• December 16, 2017 at 12:50 pm

    I believe you missed the whole point of the show. First off, this wasn’t a lesson that learned from white washing because, Death Note was created by American producers and directors based on the manga. That was a tragedy within itself. (SMH) Second, yes time travel is cool, but time travel wasn’t suppose to be “cool” here. Neither was the main character suppose to learn how to use the power correctly. The whole point was, he was suppose to live out a certain timeline as well as the other characters. The reason why he kept going back was because he needed to live out his correct timeline. He was meant to be in the coma and xyz. As he said in the end, after the coma he never has a revival again. That was the point, it wasn’t time travel, it was a way to correct the time line. So everyone should live the way they were meant to live. Now if you want to ask why was the time line messed up in the first place, now we wonder what that all was about.

  • December 17, 2017 at 5:03 pm

    As someone who watched the anime. I think you would prefer IT because the mystery is more mysterious and the style more profound. They also hit the emotional keystrokes better. But after saying all that, if i was going to give a real recommendation I would say watch episodes 1-10 of the anime, then 8-12 of the live action. Because Satorus post coma story is handles much better in the live action. It was only two episodes in the anime and it focuses solely on Satoru and never leaves his hospitol.

    • December 17, 2017 at 5:07 pm

      Thank you for the recommendation. I have been tempted to watch the anime since watching the live action. I am intrigued.

      • December 18, 2017 at 2:07 am

        I personally thought the anime was much worse than the live action series, the anime was not as consistently well directed and they try to force Satoru and Kayo’s relationship way too much.

      • December 18, 2017 at 8:12 am

        I agree with the opinion of minod.
        I always recommend manga.

      • December 21, 2017 at 8:35 am

        I liked the live action but prefer the anime. Left me with that warm feeling that you get when you feel nostalgia like you watched something really meaningful you could show your children one day even though there were a few stupid moments and lack luster episodes but that is just how anime is. Live action is definitely a step in the right direction from death note and ghost in the shell.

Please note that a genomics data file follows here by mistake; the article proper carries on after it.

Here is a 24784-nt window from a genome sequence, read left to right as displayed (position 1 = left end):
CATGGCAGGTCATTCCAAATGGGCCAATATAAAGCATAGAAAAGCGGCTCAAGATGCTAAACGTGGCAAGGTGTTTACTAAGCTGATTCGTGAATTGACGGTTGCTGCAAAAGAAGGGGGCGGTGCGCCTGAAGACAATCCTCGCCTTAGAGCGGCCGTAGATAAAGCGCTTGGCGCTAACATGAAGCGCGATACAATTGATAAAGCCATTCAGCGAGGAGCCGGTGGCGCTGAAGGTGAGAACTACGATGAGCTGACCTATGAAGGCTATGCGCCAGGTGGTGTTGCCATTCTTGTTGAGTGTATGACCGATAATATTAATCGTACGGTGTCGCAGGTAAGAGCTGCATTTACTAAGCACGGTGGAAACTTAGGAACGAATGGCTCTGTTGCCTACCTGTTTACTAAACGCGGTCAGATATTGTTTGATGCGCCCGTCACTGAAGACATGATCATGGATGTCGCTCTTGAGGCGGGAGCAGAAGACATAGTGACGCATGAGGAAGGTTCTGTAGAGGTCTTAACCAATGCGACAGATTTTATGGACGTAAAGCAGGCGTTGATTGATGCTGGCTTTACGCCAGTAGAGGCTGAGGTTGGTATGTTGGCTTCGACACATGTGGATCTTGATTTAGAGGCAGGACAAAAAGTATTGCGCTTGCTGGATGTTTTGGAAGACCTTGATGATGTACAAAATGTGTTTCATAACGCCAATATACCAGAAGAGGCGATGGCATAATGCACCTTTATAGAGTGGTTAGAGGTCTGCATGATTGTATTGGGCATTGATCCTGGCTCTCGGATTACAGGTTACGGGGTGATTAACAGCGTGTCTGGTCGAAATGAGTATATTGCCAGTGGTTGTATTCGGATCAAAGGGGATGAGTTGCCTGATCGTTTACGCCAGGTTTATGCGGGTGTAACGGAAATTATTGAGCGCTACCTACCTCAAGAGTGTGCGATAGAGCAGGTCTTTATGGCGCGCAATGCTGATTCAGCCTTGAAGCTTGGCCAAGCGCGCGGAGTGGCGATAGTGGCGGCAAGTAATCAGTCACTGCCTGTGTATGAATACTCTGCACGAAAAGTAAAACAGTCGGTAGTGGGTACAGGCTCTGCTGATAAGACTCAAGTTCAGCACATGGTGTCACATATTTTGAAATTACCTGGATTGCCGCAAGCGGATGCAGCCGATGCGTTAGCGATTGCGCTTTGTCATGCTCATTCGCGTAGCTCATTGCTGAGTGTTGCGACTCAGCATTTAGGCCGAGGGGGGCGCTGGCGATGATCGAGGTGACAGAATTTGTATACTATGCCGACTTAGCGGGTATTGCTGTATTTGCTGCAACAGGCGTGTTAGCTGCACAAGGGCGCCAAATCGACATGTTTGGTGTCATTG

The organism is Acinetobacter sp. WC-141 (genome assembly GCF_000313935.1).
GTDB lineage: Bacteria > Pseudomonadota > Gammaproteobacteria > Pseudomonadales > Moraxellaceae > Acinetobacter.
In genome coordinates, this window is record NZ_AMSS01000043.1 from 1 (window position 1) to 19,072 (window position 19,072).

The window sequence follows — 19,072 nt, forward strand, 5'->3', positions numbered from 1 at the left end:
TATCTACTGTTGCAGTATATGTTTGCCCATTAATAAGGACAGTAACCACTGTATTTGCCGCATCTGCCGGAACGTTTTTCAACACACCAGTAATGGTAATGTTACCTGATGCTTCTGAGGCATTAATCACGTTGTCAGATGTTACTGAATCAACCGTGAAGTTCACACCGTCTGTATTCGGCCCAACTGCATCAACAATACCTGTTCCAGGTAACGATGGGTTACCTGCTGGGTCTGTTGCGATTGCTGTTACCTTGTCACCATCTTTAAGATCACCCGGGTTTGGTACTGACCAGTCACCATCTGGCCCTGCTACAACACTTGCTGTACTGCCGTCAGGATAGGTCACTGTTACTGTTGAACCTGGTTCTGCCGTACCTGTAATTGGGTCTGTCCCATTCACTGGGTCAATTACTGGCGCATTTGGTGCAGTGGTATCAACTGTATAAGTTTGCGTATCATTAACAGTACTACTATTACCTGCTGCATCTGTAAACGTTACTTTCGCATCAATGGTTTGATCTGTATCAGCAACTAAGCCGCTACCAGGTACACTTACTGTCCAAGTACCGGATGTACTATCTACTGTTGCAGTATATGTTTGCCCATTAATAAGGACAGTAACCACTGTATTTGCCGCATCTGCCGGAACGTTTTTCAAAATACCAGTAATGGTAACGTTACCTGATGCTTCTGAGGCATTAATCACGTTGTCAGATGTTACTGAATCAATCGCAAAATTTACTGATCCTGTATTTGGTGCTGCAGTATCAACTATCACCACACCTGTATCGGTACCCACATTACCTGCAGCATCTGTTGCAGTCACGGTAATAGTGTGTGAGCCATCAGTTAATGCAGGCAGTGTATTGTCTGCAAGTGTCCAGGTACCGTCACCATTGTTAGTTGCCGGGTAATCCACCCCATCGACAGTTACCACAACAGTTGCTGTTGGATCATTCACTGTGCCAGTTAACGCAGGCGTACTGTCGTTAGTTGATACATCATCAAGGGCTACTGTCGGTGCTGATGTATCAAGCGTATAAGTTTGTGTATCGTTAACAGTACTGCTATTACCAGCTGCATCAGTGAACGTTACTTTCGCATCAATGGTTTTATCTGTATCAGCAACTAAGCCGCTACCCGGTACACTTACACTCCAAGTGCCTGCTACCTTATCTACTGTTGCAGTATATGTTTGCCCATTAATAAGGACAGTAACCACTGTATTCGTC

• December 17, 2017 at 5:08 pm

    Netflix did an amazing job with Erased. This was way better than the live action that came out a few years ago where Satoru actually dies. They didn’t follow the manga at the end and I thought it was terrible. I read the manga, watched the anime and i can tell you this was amazing. Satoru doesn’t know how to control revival it just happens. He says he called this phenomenon Revival he doesn’t know why and how it happens but he know its right before something bad happens. He says he feels as if someone is forcing him to prevent the bad from happening. This could be due to the fact that he feels like he could have helped his friends in the past and he never did. Satoru’s regrets are what powers his revivals. He is constantly regretting not saving kayo, Yuuki, Hiromi and the other kids in his past. You guys need to know that a lot goes missing in translation just like Kimi No Nawa where if you don’t know much about Shinto you don’t understand many of the things that happen in the movie. I grew up my younger years going to my grandparents house every weekend and I know a thing or two about shinto. To the japanese a lot of the things that happen to them every day is because of the Kamis (gods) so this power that Satoru develops to us needs a more rational explanation but to them is just Kami.

    • December 18, 2017 at 8:10 am

      Well. I have a different view of his ability.
      But if you have not read the manga, it can be hard to understand
      Do you want to hear that view?

  • December 18, 2017 at 1:06 am

    I will summarize it briefly.
    Manga(Original): Everything is enough
    Animation: Focused on the past only
    Drama: Focused on the part after ‘Coma’ (relatively)
    Movie: Everything is lacking

    • December 18, 2017 at 11:46 am

      What are you talking about? It’s a Series not a movie and it’s not lacking, it has even more information for the after coma story then the anime! It’s different from the anime, but so is the Anime from the Manga, wich is a good thing it’s like the same story just different point of view.

      • December 18, 2017 at 12:27 pm

        I separate ‘drama’
        Erased was produced in four media
        Manga (original) / Drama / Anime / Movie
        I have mentioned both drama and movie separately.

      • December 21, 2017 at 3:06 am

        The movie is total crap !!! he is talking about the movie starting Tatsuya Fujiwara.

  • December 20, 2017 at 4:23 am

    Before I watched this drama, I’ve already watched both anime and the movie. I’m happy that the Netflix’s adaptation remained 90 percent faithful to the original. We binge watched it for just a day and I can’t move on. But I must say that I didn’t like the hanging bridge scene part near the ending.

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  • December 22, 2017 at 6:00 pm

    I think this is fantastic. I’ve waited a long time to see the movie, to no avail. The anime was gripping, and could have been longer, following the very dark parts of the manga which were excluded. Both my wife and I watched the anime each week, we found it compulsive viewing.

    This series adapted into live action very well. The unfortunate part is knowing what’s going to happen. Even so, it is really scary in parts.
    If you’re new to manga adaptation, this is definitely a good place to start. There are loads out there, so come on Netflix, let’s see some more, please.